What is striking in China, as in Russia, is the speed of wealth concentration ( in less than a decade ), the degree to which macro-economic policies coincided with the accumulation of private wealth and the spread of ownership across economic sectors in.
Almost all billionaires began by exploiting the domestic market; the export sector became important from the nineties onward. Most of China ’s exports are through foreign contractors who control the most lucrative commercial side of China ’s trade boom. The initial reticence of the Chinese government to rapidly open up all its economy to foreign exports reflects the strength of the newly emerging super-rich capitalists. As this bourgeoisie has consolidated, it has moved to overseas investments in mineral resources (15%) and joint ventures (real estate, manufacturing and high tech).
With the rapid growth of billionaires and millionaires in strategic growth sectors of the economy, their political weight in the Chinese political system has expanded.They successfully forced open new economic sectors, the relocation of the poor, and escalated the pillage of natural resources,the pollution of the environment and the exploitation of labor. They no longer pressure the Party from the outside – they have their ideologues, promoters and policy-makers inside the regime.
As a result of pillage, abusive taxes, forced relocation and party-regime corruption directed at benefiting the rich and super-rich, the Chinese masses particularly in the medium sized provincial towns and villages have been in constant open revolt, relying on their own local leaders and organizations and direct action. For example, in mid-May 2007, over 10,000 people rioted setting buildings on fire and overturning cars owned by the elite in Guanxi over local government tax abuses. The escalation of extra-parliamentary action by Chinese workers and peasants has been escalating since 2001. Very conservative official figures record 87,000 protests in 2005 – up 50% from 2003. More recent estimates for 2006 and 2007 run much higher despite the national government’s formation of special forces to put down growing popular unrest.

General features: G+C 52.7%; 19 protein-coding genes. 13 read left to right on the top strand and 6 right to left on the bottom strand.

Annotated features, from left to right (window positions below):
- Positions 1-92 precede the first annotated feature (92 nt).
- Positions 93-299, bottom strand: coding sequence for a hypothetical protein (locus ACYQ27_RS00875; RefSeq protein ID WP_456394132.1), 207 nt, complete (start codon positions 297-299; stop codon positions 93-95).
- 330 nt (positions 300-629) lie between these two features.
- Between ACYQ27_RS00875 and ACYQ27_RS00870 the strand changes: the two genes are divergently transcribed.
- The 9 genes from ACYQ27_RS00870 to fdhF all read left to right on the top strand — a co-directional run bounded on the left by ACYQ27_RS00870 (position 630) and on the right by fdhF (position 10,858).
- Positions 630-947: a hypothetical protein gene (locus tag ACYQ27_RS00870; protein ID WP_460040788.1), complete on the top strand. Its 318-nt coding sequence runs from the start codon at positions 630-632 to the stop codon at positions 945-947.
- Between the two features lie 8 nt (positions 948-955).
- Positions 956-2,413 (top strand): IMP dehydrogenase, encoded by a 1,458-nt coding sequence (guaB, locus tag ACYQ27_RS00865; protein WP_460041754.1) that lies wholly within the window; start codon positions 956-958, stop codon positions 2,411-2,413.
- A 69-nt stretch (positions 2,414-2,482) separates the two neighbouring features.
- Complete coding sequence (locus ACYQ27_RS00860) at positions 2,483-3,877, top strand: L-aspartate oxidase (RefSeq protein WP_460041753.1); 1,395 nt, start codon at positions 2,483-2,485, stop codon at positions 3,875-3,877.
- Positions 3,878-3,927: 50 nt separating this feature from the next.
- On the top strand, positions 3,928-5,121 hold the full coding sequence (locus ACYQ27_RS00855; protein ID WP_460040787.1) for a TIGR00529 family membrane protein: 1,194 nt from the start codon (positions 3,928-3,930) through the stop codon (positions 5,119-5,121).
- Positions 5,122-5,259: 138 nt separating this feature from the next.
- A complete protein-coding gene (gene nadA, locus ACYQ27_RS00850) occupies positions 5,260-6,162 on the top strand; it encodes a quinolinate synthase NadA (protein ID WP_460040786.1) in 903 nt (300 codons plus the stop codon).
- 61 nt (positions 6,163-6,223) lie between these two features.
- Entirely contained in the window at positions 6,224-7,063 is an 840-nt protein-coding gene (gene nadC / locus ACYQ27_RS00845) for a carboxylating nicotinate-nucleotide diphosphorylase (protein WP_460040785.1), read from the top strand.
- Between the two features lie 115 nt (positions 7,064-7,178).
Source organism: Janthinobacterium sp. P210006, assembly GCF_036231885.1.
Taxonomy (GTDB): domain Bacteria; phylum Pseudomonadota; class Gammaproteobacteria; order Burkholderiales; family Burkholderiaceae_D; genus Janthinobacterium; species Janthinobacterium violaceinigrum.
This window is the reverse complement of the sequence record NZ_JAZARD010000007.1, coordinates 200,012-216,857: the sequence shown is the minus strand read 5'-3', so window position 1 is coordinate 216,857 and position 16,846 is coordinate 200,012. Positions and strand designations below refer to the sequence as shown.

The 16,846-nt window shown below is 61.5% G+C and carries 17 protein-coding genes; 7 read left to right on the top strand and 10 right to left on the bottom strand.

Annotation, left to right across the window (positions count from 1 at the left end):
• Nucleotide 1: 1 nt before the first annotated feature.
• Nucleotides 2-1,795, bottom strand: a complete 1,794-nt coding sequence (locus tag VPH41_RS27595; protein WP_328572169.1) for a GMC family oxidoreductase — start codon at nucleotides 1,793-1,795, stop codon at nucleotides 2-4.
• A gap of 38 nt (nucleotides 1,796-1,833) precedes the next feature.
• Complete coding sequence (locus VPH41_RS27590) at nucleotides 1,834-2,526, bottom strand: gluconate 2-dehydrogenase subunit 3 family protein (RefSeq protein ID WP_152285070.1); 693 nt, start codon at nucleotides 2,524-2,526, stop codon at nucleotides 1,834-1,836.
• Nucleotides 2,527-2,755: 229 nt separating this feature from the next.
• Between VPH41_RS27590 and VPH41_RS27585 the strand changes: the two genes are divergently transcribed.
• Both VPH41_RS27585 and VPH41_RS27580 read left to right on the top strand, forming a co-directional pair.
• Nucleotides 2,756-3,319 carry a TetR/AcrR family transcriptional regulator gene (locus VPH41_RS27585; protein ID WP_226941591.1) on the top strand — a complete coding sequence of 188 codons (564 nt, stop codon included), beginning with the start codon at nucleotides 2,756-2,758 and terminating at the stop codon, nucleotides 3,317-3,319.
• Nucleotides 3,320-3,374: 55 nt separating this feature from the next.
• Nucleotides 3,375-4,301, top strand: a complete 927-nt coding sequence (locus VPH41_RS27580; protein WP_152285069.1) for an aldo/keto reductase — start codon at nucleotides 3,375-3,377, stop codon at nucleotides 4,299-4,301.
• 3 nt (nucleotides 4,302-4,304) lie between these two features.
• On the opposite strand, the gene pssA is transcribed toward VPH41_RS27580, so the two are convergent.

China and India the ‘emerging world powers’ have in fact created a powerful political machine for manufacturing newly minted billionaires, blending new elites with old money and family networks. The ‘new class’ is the engine of monstrous class inequalities and high growth enclaves in the midst of a sea of misery. The prosperity and opulent wealth of the new metropolises , full of high-rise offices, luxurious apartments, and palatial mansions belies the vast poverty and yawning gap between the super-rich and the hundreds of millions,abused,scorned and feared .. Today in China , discontent is widespread and fragmented: If and when the alienated masses come together, it might make the first ‘Cultural Revolution’ seem like a polite garden party.
China is an unstoppable billionaire and multi-millionaire-directed export economy in which foreign reserves keep piling up. The trade imbalances are integral to the billionaire-centered strategy, which is based on the export market and investments because of the low income of the mass of Chinese in the domestic market.
While political corruption is a key factor greasing the wheels for the rise of the super-rich, the key factors are systemic economic factors: the entrenched economic ruling class makes it difficult to reform the model based on 30 years of economic policy.